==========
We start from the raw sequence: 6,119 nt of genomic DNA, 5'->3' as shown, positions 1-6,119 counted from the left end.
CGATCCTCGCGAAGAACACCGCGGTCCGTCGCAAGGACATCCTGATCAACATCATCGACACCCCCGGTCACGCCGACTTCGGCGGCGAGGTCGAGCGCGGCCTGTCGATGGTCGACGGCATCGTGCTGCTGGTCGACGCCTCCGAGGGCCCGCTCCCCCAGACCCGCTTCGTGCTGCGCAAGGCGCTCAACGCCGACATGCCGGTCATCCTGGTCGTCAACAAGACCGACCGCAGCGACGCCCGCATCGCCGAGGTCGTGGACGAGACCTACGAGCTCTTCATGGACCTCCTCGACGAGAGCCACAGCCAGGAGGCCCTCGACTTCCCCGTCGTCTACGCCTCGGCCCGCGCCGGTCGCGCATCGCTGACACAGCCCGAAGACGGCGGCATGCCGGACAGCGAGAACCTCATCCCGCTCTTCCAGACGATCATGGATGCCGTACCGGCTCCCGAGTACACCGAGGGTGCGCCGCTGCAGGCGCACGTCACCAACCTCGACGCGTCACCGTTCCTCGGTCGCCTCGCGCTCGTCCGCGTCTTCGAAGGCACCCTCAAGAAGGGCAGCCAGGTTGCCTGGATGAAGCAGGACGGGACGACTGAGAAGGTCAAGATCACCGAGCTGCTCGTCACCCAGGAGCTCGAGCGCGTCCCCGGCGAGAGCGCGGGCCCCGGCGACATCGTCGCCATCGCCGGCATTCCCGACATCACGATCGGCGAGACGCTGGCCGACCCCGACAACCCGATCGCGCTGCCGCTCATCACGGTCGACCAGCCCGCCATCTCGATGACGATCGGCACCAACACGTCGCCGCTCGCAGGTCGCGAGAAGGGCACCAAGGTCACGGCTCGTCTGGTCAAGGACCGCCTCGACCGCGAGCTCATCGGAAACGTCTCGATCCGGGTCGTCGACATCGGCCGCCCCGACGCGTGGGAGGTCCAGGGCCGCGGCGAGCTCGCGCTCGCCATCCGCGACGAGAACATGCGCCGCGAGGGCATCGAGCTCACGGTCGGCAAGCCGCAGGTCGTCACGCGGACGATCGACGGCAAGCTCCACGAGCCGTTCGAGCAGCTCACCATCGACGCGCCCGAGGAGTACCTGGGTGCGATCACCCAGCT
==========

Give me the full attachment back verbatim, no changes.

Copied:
We start from the raw sequence: 6,119 nt of genomic DNA, 5'->3' as shown, positions 1-6,119 counted from the left end.
CGATCCTCGCGAAGAACACCGCGGTCCGTCGCAAGGACATCCTGATCAACATCATCGACACCCCCGGTCACGCCGACTTCGGCGGCGAGGTCGAGCGCGGCCTGTCGATGGTCGACGGCATCGTGCTGCTGGTCGACGCCTCCGAGGGCCCGCTCCCCCAGACCCGCTTCGTGCTGCGCAAGGCGCTCAACGCCGACATGCCGGTCATCCTGGTCGTCAACAAGACCGACCGCAGCGACGCCCGCATCGCCGAGGTCGTGGACGAGACCTACGAGCTCTTCATGGACCTCCTCGACGAGAGCCACAGCCAGGAGGCCCTCGACTTCCCCGTCGTCTACGCCTCGGCCCGCGCCGGTCGCGCATCGCTGACACAGCCCGAAGACGGCGGCATGCCGGACAGCGAGAACCTCATCCCGCTCTTCCAGACGATCATGGATGCCGTACCGGCTCCCGAGTACACCGAGGGTGCGCCGCTGCAGGCGCACGTCACCAACCTCGACGCGTCACCGTTCCTCGGTCGCCTCGCGCTCGTCCGCGTCTTCGAAGGCACCCTCAAGAAGGGCAGCCAGGTTGCCTGGATGAAGCAGGACGGGACGACTGAGAAGGTCAAGATCACCGAGCTGCTCGTCACCCAGGAGCTCGAGCGCGTCCCCGGCGAGAGCGCGGGCCCCGGCGACATCGTCGCCATCGCCGGCATTCCCGACATCACGATCGGCGAGACGCTGGCCGACCCCGACAACCCGATCGCGCTGCCGCTCATCACGGTCGACCAGCCCGCCATCTCGATGACGATCGGCACCAACACGTCGCCGCTCGCAGGTCGCGAGAAGGGCACCAAGGTCACGGCTCGTCTGGTCAAGGACCGCCTCGACCGCGAGCTCATCGGAAACGTCTCGATCCGGGTCGTCGACATCGGCCGCCCCGACGCGTGGGAGGTCCAGGGCCGCGGCGAGCTCGCGCTCGCCATCCGCGACGAGAACATGCGCCGCGAGGGCATCGAGCTCACGGTCGGCAAGCCGCAGGTCGTCACGCGGACGATCGACGGCAAGCTCCACGAGCCGTTCGAGCAGCTCACCATCGACGCGCCCGAGGAGTACCTGGGTGCGATCACCCAGCT